Caravaggio has always been basically a provocator. He was so in his turbulent private life, which often carried him in the midst of brawls, street games and cheaters that led him to dozens of lawsuits and arrests. But he was so also in his artistic mastery: the revolution he put in place between 1500 and 1600 introduced a new realism in the history of art, and for the first time the subjects represented in the painting had all the contours, the details and the dignity of real objects, rejecting any kind of idealization. Something that was perfect as long as he painted portraits and still lifes, but some problems arose when the Cardinals of Rome commissioned him to paint characters and situations of the Christian tradition. Caravaggio was the first to represent Christ, Mary and the apostles in their human flesh, rejecting their sacred connotation, even when they were supposed to be exhibited in churches and chapels of Rome. The Catholic Church commissioned him a canvas to celebrate the glory of the Virgin Mary, and he used prostitutes as models to show her bodily reality. Yes, Caravaggio was a shameless provocator.
When he arrived in Rome, around 1594, Caravaggio was followed by the fame of a great innovator, but also by some rumors about a murder committed in Milan, from which he was fleeing. Among the many detractors of his style, he painted some of his masterpieces, including The Calling of Saint Matthew, The Crucifixion of Saint Peter and Rest on the Flight into Egypt, but he also received some strong refusal because some of his representations of characters of the Old and New Testament were unacceptable for the Catholic Church. The most resounding case was Death of the Virgin.
Apart from the timid aureola, Caravaggio’s Virgin Mary appears in the most human and bodily forms possible. His is a very physical and unglorious death. Someone said that he used as model the body of a prostitute drowned in the Tiber, and that’s the reason of the swelling body. Someone else will interpret that swelling as the sign of a pregnancy, which could also be symbolic (the materialization of the Divine Grace), but there was no way the commissioners could accept something like this: the idea of a Pregnant Virgin Mary at the time of death was inadmissible. The painting was rejected, and represented a hit to Caravaggio’s pride. Retrospectively, we would assume that this instability increased the impetuance of his private life: shortly thereafter, in a brawl erupted on the street, Caravaggio killed Ranuccio Tomassoni. The sentence was inevitable: death by decapitation.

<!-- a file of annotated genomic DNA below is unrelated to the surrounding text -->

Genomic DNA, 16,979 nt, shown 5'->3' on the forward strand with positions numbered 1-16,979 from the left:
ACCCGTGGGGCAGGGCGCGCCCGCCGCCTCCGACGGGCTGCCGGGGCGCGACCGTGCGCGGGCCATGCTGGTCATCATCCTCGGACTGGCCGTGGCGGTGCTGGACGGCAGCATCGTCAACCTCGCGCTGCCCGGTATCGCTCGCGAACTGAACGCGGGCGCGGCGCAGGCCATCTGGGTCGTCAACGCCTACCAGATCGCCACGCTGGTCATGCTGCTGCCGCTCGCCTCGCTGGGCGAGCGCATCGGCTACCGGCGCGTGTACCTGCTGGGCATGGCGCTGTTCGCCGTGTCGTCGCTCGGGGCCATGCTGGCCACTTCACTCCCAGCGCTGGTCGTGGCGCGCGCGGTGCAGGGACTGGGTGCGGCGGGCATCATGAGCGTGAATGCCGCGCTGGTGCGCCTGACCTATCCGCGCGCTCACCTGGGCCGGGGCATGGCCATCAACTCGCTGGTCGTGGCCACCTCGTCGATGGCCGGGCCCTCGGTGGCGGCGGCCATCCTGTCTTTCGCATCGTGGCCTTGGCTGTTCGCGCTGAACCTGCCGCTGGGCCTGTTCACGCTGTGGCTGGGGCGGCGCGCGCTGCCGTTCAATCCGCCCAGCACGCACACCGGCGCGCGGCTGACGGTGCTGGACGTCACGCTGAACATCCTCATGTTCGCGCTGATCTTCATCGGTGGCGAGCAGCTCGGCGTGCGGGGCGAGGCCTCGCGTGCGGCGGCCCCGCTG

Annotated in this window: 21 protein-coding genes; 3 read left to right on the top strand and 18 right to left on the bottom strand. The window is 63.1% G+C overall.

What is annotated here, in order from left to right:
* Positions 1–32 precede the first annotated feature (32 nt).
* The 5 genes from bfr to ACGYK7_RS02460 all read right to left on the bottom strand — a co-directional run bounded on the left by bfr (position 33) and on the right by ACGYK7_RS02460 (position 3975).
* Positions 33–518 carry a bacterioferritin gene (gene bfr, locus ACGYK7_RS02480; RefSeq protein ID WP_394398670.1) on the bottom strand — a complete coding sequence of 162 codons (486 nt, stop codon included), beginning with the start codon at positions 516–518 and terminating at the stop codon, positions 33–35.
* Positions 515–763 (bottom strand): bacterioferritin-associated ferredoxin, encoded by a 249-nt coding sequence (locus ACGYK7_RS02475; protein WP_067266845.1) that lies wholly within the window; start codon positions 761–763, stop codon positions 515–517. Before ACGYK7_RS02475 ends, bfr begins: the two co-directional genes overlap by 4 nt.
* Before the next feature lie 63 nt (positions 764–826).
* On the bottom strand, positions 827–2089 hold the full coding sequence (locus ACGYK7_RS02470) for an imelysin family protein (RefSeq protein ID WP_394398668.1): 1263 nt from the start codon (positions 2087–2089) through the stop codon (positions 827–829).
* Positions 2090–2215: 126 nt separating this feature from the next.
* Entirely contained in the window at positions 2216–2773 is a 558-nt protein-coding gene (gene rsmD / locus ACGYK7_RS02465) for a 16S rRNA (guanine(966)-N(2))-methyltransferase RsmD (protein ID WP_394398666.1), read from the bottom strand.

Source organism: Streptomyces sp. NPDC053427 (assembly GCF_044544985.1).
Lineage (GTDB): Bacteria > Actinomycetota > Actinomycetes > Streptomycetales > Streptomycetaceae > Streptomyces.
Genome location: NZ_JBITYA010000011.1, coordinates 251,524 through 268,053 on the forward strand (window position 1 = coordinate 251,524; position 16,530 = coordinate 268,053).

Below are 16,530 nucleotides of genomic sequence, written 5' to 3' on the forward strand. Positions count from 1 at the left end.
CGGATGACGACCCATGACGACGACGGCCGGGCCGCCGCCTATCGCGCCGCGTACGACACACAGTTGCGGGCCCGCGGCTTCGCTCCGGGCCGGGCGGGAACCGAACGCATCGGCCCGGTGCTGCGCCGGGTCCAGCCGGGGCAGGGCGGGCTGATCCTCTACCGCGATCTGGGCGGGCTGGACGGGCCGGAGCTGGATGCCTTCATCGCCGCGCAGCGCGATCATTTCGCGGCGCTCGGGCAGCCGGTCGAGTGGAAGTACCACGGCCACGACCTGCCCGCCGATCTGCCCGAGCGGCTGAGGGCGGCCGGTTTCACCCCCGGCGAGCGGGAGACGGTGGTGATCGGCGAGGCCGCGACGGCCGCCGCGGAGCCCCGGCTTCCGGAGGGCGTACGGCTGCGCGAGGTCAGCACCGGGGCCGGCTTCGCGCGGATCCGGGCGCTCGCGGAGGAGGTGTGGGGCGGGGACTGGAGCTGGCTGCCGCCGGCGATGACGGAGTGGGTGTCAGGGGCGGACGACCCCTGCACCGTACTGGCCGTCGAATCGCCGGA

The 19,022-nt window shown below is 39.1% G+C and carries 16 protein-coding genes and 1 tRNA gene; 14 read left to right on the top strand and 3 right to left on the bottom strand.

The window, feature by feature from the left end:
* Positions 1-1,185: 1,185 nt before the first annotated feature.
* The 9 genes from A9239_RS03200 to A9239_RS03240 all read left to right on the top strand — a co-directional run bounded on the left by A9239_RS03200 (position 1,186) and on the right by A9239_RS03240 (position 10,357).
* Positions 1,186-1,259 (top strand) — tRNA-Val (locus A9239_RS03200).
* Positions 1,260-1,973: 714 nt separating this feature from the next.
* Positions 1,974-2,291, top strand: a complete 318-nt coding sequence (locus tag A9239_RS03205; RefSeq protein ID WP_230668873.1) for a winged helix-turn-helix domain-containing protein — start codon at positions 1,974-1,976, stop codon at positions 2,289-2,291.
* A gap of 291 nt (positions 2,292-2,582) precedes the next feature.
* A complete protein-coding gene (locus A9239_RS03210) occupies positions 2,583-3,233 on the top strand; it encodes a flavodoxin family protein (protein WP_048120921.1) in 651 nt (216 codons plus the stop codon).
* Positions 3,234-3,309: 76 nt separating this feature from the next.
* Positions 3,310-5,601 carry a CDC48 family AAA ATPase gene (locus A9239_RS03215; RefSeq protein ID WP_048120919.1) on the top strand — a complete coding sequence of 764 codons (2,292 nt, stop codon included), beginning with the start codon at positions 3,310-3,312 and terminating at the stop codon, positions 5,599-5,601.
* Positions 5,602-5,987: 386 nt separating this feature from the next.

From there the dishonorable escape, the protection received in the places where he will stop: Naples, Malta, Sicily, then again Naples. More masterpieces (The Flagellation of Christ, The Seven Works of Mercy, The Beheading of Saint John the Baptist), always incredibly realistic, always revolutionary from an iconographic point of view. And more problems with law, an imprisonment in Valletta and the escape to Syracuse, Sicily. As he returns to Naples, in 1609, Caravaggio is thirtyeight years old, he is tired of escaping and discouraged by the death sentence that still hangs on his head, forcing him away from Rome, the real capital of art in that period. It was in that year that he painted his famous David with the head of Goliath, today exhibited at Rome’s Galleria Borghese.
The psychoanalytic interpretations of this painting are several. The treats of Goliat’s head are obviously the recognizable ones of Caravaggio, and they have an obvious origin: from that sentence in Rome, the decapitation will be a constant in his artistic production, a way to exorcise the fear of dying for that fate. Unlike the previous representations of that subject, however, Goliath appears as old, suffering, the image of abandonment. David, instead, has for the first time an expression of compassion and pity, the violence is completely absent from his face, the gaze shows no anger for Goliath’s sins. Almost a merciful eye. There are some interpretations that see also David as a self-portrait, this time representing the young Caravaggio, still clean, out of the life of perdition that will follow him afterwards. On the sword you can read the letters “H-AS OS”, from the Augustinian motto “Humilitas Occidit Superbiam“, Humility Kills Pride. The painting represents therefore the young and pure Caravaggio that erases the old and sinful Caravaggio, through the decapitation that followed him for years. An admission of guilt, and at the same time a request for pity on the errors committed. The pity that we can see in David’s face.
Caravaggio will attach the David with the head of Goliath into his last request for grace, sent to Cardinal Scipione Borghese as mediator on Pope Paul V. The suffering face of the beheaded Goliath apparently worked: the year after, Caravaggio came to the rumor that the Pope was preparing the revocation of the death sentence, and gets istantly into a small boat directed to Porto Ercole, which would make a short stopover in Ladispoli, not far from Rome. According to the legend, Caravaggio brought with him several paintings, which would represent the price to be paid to Cardinal Scipione Borghese in exchange for the definitive freedom. The boat stopped in Ladispoli, Caravaggio landed there and the boat left immediately, carrying those canvases of vital importance. Caravaggio managed to rent a second boat to reach Porto Ercole, but the boat was probably already on the way back. Caravaggio will die in a sanitarium in Porto Ercole, for an intestinal infection, without having obtained the much coveted freedom. The Pope’s grace will be sent a few days later, towards Naples, when Caravaggio was already buried.
The decapitation never happened, but that face marked by a sinful life didn’t succeed to obtain the mercy he often painted.